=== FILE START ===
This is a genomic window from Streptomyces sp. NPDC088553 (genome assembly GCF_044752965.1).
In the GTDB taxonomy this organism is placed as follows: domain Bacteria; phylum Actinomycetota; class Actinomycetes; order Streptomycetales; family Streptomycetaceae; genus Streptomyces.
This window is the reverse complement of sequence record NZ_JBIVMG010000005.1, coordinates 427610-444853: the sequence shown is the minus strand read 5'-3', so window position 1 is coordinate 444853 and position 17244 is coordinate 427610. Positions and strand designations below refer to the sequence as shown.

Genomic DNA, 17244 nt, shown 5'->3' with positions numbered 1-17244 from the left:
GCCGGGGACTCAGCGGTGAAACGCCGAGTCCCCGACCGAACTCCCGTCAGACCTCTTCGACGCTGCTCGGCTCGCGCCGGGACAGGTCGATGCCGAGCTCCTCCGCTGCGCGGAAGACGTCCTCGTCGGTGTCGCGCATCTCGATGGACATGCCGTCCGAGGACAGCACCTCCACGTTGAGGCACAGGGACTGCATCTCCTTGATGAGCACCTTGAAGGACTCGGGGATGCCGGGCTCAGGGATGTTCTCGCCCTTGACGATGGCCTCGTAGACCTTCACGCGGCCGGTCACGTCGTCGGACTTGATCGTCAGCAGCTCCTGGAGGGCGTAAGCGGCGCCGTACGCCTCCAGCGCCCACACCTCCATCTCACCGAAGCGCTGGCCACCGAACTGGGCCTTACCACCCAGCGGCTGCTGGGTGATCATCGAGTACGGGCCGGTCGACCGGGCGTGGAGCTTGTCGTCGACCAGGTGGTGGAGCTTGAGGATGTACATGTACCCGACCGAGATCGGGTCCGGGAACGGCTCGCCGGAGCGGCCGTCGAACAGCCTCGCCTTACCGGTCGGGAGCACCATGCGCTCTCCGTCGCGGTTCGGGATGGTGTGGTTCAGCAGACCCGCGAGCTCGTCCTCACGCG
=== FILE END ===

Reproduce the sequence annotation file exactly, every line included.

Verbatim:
This is a genomic window from Streptomyces sp. NPDC088553 (genome assembly GCF_044752965.1).
In the GTDB taxonomy this organism is placed as follows: domain Bacteria; phylum Actinomycetota; class Actinomycetes; order Streptomycetales; family Streptomycetaceae; genus Streptomyces.
This window is the reverse complement of sequence record NZ_JBIVMG010000005.1, coordinates 427610-444853: the sequence shown is the minus strand read 5'-3', so window position 1 is coordinate 444853 and position 17244 is coordinate 427610. Positions and strand designations below refer to the sequence as shown.

Genomic DNA, 17244 nt, shown 5'->3' with positions numbered 1-17244 from the left:
GCCGGGGACTCAGCGGTGAAACGCCGAGTCCCCGACCGAACTCCCGTCAGACCTCTTCGACGCTGCTCGGCTCGCGCCGGGACAGGTCGATGCCGAGCTCCTCCGCTGCGCGGAAGACGTCCTCGTCGGTGTCGCGCATCTCGATGGACATGCCGTCCGAGGACAGCACCTCCACGTTGAGGCACAGGGACTGCATCTCCTTGATGAGCACCTTGAAGGACTCGGGGATGCCGGGCTCAGGGATGTTCTCGCCCTTGACGATGGCCTCGTAGACCTTCACGCGGCCGGTCACGTCGTCGGACTTGATCGTCAGCAGCTCCTGGAGGGCGTAAGCGGCGCCGTACGCCTCCAGCGCCCACACCTCCATCTCACCGAAGCGCTGGCCACCGAACTGGGCCTTACCACCCAGCGGCTGCTGGGTGATCATCGAGTACGGGCCGGTCGACCGGGCGTGGAGCTTGTCGTCGACCAGGTGGTGGAGCTTGAGGATGTACATGTACCCGACCGAGATCGGGTCCGGGAACGGCTCGCCGGAGCGGCCGTCGAACAGCCTCGCCTTACCGGTCGGGAGCACCATGCGCTCTCCGTCGCGGTTCGGGATGGTGTGGTTCAGCAGACCCGCGAGCTCGTCCTCACGCG